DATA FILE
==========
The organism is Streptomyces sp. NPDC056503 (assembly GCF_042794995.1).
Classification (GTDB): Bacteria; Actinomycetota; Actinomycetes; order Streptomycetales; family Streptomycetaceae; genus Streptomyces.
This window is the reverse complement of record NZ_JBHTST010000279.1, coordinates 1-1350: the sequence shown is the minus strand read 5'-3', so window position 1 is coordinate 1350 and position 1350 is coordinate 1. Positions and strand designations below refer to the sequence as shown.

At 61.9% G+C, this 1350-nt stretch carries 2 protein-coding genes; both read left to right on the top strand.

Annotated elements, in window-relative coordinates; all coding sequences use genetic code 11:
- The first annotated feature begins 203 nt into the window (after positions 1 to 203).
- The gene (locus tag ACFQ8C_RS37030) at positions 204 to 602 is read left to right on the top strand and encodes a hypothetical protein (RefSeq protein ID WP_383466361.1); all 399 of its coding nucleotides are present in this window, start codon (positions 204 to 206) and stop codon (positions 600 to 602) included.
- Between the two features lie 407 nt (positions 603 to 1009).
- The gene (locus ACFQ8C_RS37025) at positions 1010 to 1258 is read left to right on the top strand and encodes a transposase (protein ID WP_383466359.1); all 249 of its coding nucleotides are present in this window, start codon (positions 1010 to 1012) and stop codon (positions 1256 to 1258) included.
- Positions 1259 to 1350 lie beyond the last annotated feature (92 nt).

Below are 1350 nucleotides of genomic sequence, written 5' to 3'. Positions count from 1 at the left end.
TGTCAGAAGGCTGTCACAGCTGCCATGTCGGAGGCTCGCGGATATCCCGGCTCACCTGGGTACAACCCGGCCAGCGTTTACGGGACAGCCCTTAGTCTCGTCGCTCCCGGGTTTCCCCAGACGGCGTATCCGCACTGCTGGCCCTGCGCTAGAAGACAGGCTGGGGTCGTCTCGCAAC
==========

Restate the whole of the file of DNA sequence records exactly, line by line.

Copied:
The organism is Streptomyces sp. NPDC056503 (assembly GCF_042794995.1).
Classification (GTDB): Bacteria; Actinomycetota; Actinomycetes; order Streptomycetales; family Streptomycetaceae; genus Streptomyces.
This window is the reverse complement of record NZ_JBHTST010000279.1, coordinates 1-1350: the sequence shown is the minus strand read 5'-3', so window position 1 is coordinate 1350 and position 1350 is coordinate 1. Positions and strand designations below refer to the sequence as shown.

At 61.9% G+C, this 1350-nt stretch carries 2 protein-coding genes; both read left to right on the top strand.

Annotated elements, in window-relative coordinates; all coding sequences use genetic code 11:
- The first annotated feature begins 203 nt into the window (after positions 1 to 203).
- The gene (locus tag ACFQ8C_RS37030) at positions 204 to 602 is read left to right on the top strand and encodes a hypothetical protein (RefSeq protein ID WP_383466361.1); all 399 of its coding nucleotides are present in this window, start codon (positions 204 to 206) and stop codon (positions 600 to 602) included.
- Between the two features lie 407 nt (positions 603 to 1009).
- The gene (locus ACFQ8C_RS37025) at positions 1010 to 1258 is read left to right on the top strand and encodes a transposase (protein ID WP_383466359.1); all 249 of its coding nucleotides are present in this window, start codon (positions 1010 to 1012) and stop codon (positions 1256 to 1258) included.
- Positions 1259 to 1350 lie beyond the last annotated feature (92 nt).

Below are 1350 nucleotides of genomic sequence, written 5' to 3'. Positions count from 1 at the left end.
TGTCAGAAGGCTGTCACAGCTGCCATGTCGGAGGCTCGCGGATATCCCGGCTCACCTGGGTACAACCCGGCCAGCGTTTACGGGACAGCCCTTAGTCTCGTCGCTCCCGGGTTTCCCCAGACGGCGTATCCGCACTGCTGGCCCTGCGCTAGAAGACAGGCTGGGGTCGTCTCGCAAC